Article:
If you want a wooden conservatory, a hardwood conservatory is the best option. Softwood conservatories are cheaper because the wood grows faster, but they aren’t as weather resistant so won’t last as long. Choose a hardwood conservatory and it should last you over 15 years. Hardwood conservatories will set you back anywhere between £35,000 and £60,000, depending on your requirements. Of course, the larger your conservatory, the more it will cost, but other factors such as the type of wood, the finish and any dwarf walls will make a difference too. Oak is the hardiest type of wood, making it the most expensive – but it can be finished with a bug and pest resistant coating and still retain its polished look, so many people think it’s worth spending their money on. Other hardwoods used for conservatories are idigbo, Brazilian cedar and luan and are cheaper than oak but are still a great option. If you’d prefer to keep the cost of your hardwood conservatory towards the lower end of the range, choose one of these. You can still get them in a variety of finishes and they are still natural heat retainers, so you’ll get a conservatory that is as warm as it can be. If you want to use your conservatory all year round, it might be worth thinking about having dwarf walls installed with your hardwood conservatory so you can plumb in radiators.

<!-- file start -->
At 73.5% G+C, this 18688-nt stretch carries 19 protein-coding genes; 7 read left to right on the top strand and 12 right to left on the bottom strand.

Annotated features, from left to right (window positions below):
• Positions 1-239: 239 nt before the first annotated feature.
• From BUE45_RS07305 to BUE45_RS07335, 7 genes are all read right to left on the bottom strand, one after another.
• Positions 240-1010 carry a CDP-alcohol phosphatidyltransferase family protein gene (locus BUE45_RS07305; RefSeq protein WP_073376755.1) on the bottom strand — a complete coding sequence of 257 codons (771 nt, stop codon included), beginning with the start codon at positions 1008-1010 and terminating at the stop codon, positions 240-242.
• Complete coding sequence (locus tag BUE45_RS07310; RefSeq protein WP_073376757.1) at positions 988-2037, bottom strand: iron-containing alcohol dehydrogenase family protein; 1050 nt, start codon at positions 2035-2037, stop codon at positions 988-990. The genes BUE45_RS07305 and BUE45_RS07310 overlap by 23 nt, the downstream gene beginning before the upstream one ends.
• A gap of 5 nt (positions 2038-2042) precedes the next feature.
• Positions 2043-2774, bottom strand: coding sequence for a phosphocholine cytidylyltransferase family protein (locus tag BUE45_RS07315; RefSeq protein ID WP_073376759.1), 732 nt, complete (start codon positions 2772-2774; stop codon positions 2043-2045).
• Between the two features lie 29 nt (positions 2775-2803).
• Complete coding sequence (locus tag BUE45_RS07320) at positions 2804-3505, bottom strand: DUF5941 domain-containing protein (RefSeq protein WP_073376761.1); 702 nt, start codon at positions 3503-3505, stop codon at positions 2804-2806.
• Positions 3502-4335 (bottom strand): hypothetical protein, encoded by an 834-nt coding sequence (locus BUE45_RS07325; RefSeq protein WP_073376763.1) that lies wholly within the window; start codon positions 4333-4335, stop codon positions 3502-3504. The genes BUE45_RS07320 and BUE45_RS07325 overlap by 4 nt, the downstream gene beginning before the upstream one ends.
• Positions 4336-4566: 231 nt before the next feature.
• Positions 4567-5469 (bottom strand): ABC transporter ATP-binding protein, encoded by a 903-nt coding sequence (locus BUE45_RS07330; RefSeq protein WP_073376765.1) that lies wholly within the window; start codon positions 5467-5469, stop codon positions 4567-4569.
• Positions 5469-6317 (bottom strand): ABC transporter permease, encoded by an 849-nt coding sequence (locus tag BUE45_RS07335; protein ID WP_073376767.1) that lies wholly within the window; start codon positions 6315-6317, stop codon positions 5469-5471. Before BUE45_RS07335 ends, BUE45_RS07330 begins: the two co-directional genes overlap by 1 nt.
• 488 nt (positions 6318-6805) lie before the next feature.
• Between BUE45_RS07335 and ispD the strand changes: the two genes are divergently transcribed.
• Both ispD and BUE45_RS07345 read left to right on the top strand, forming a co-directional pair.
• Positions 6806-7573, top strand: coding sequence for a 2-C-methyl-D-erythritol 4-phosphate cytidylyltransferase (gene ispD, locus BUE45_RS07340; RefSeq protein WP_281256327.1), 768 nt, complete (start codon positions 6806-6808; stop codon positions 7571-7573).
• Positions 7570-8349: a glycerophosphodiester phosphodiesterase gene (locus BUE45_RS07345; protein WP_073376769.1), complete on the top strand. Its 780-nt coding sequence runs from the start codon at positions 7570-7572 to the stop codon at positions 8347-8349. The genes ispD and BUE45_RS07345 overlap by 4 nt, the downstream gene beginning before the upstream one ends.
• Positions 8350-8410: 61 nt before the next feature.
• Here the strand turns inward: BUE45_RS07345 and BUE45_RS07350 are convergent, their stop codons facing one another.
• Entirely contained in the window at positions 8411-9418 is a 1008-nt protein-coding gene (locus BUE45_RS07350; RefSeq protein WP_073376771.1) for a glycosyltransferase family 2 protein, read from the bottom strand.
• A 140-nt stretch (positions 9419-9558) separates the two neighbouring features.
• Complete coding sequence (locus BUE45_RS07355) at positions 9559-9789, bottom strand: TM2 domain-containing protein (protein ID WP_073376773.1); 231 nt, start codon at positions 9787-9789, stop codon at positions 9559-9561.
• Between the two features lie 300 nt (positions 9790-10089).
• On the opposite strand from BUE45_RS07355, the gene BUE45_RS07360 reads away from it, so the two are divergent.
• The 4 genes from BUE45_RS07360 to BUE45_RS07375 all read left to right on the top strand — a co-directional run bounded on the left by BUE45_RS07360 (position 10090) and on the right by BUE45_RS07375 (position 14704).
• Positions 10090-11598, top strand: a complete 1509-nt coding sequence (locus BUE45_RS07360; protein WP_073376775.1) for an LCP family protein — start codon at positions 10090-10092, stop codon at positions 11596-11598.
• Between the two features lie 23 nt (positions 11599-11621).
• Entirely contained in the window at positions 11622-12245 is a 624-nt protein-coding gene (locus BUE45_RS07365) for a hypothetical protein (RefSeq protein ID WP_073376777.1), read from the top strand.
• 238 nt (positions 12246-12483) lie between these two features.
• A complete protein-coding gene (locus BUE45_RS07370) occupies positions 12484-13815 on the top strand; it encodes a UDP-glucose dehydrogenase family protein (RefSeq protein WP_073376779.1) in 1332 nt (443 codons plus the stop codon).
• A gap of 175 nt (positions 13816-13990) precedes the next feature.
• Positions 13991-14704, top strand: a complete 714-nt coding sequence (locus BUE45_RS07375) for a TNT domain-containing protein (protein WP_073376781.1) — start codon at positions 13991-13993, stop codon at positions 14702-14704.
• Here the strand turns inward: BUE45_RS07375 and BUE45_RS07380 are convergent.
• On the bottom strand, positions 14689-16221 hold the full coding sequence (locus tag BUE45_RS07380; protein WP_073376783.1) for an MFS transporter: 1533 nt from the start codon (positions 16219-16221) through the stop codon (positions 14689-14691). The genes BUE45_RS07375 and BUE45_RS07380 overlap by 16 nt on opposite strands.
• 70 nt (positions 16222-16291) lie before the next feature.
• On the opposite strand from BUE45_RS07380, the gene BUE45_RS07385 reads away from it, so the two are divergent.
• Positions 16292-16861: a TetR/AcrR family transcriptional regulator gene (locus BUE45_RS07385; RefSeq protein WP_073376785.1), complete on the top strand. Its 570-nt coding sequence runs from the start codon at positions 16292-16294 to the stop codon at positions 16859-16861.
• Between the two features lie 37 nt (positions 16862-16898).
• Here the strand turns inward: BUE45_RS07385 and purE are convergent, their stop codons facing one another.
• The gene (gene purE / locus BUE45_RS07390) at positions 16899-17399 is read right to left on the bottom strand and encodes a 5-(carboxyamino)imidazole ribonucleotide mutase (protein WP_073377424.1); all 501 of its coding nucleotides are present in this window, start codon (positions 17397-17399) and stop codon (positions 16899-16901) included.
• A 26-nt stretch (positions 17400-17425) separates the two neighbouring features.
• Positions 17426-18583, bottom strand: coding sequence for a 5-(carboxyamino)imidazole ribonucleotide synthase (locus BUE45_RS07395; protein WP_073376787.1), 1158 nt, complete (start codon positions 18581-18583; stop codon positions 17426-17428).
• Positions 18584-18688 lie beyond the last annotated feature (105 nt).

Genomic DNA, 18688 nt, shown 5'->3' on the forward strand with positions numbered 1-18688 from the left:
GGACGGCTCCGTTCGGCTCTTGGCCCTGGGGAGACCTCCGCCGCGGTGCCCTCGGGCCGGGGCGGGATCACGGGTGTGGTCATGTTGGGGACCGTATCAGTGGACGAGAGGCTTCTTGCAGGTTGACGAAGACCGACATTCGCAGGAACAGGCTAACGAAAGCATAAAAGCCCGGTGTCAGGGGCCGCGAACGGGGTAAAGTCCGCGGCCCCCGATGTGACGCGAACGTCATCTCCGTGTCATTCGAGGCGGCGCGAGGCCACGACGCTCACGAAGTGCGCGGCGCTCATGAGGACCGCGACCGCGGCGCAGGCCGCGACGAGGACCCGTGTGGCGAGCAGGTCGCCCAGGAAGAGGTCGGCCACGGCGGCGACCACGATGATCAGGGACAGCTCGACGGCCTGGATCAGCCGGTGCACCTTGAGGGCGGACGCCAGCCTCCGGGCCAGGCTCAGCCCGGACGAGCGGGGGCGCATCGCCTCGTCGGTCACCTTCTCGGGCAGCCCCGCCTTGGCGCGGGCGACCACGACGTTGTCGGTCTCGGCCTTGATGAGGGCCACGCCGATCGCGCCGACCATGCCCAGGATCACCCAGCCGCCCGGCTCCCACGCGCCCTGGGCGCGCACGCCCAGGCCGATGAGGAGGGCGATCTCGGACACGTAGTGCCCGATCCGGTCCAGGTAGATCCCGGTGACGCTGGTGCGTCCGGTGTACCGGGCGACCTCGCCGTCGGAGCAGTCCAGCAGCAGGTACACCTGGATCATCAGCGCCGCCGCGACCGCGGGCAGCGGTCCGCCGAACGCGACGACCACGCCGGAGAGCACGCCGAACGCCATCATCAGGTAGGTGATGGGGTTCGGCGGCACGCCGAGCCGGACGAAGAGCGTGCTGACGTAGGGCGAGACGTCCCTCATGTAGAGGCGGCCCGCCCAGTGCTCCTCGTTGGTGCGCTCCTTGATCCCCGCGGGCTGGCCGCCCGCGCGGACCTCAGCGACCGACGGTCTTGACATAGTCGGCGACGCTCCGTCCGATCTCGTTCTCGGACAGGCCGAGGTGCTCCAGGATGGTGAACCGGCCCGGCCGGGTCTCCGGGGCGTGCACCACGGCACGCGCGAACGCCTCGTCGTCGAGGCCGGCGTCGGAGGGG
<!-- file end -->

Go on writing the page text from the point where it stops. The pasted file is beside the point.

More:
What wood should be used for a wooden conservatory?